|Cadence drops throughout the run|
Today’s run (intervals): 1.6 miles – 6 x 420m
I was extremely unmotivated this morning and decided that this whole running thing has finally played out. I’ve decided to quit and take up golf instead. April Fools! Fear not, I have no plans to stop, but if racing as we know it turns into this, I will reconsider it. Running through tree pollen is tough, but it’s something we deal with. Running through clouds of rainbow colored corn starch is another thing altogether.
Happily, there was no rainbow dust in sight this morning when I went outside for my Tuesday speed session. Due to the weather, I have been doing repeats on the treadmill. Today’s weather was so perfect I wanted to go outside. I’d picked out a stretch of somewhat straight road and adopted it as my track. Due to a lack of USATF measurement resources, I had to rely on Gmaps to define my start and finish points. This lack of precision resulted in a little extra distance per run, but really, what’s a tenth of mile across six repeats?
My “track” has one property that is different from our local high school track: elevation change. It’s not a big height difference overall, but I calculated the second half to be a 3.8% grade. Not exactly what one wants at the end of an all-out run. That’s why tracks are supposed to be flat. On the other hand, the grade worked in my favor when going in the other direction.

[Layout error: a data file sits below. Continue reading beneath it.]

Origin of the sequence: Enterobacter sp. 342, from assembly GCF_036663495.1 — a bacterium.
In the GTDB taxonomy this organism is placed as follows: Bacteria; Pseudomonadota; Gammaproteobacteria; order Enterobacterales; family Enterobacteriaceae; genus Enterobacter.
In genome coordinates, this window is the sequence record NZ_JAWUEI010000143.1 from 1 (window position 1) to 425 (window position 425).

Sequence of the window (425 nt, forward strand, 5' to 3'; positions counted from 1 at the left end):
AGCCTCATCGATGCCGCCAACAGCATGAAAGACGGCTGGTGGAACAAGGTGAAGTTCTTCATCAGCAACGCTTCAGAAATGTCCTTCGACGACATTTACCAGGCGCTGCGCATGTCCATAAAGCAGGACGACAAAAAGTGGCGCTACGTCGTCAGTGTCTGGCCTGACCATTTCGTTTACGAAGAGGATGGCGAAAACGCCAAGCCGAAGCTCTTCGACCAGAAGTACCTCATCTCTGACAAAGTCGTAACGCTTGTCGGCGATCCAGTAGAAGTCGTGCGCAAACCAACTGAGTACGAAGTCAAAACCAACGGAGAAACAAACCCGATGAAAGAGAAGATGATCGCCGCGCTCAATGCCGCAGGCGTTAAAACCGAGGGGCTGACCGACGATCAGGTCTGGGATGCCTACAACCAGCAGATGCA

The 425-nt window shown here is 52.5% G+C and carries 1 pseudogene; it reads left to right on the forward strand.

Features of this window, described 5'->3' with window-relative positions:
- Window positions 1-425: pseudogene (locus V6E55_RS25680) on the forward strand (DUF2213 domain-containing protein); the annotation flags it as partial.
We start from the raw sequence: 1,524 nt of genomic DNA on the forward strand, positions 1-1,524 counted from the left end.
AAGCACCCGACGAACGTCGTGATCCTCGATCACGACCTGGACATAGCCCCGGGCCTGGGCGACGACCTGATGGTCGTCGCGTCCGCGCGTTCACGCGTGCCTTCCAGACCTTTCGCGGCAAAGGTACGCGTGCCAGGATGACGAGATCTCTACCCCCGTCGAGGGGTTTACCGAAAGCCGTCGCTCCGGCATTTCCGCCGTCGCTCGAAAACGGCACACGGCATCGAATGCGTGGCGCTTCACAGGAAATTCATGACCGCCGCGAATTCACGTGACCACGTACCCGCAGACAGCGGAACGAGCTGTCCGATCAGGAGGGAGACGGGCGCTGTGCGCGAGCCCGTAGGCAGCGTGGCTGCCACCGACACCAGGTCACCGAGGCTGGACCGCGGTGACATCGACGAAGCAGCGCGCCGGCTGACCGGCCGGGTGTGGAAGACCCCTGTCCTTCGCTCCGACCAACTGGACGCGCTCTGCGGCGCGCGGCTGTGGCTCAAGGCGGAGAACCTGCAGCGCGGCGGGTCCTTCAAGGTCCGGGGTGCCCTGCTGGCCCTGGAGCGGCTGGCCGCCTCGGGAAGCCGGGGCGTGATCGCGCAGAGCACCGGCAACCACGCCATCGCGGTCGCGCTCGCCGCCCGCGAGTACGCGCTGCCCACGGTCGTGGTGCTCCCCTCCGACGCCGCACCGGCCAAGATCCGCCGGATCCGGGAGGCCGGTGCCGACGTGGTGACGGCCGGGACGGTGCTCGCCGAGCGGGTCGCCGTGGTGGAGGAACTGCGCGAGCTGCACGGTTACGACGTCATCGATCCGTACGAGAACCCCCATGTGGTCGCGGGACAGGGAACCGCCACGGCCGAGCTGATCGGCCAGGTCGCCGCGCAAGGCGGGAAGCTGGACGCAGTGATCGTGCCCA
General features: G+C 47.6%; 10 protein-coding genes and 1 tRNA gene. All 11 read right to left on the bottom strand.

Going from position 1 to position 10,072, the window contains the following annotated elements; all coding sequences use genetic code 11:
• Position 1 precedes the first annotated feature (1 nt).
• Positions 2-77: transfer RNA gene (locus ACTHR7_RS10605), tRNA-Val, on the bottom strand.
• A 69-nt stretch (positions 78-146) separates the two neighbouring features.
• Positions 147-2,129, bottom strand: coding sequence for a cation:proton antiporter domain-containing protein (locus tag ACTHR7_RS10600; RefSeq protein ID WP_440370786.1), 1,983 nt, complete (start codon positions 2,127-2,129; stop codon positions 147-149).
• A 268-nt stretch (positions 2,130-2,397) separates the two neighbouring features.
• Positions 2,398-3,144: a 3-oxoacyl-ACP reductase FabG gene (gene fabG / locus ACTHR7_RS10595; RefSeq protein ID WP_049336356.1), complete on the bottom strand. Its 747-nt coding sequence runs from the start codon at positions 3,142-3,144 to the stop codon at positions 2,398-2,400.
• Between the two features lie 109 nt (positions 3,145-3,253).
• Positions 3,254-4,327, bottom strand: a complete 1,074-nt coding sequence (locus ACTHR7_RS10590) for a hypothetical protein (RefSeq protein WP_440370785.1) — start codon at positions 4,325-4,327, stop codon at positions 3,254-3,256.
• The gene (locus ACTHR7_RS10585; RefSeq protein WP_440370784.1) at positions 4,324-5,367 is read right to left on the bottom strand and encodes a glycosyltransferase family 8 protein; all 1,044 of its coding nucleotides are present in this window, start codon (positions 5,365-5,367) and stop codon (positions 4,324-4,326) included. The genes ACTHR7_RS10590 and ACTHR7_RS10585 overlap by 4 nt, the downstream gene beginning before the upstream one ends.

I didn’t know what to expect in terms of the speed I would maintain on these intervals. Hal Higdon instructs you to run at 5K or 10K pace for this series, but I ended up running a little faster, averaging 7:56 for the set. I found that sustaining a fast pace felt easier as I moved through the repeats, although a look at the numbers showed that I slowed down a little on the last two. Cadence was highest in the first third of each repeat.
Tomorrow I’m scheduled for my 5.x miles that I will do easy. I’m pleased with today’s faster workout and I’m growing optimistic that the combination of performance running and base runs will prepare me well for Brooklyn.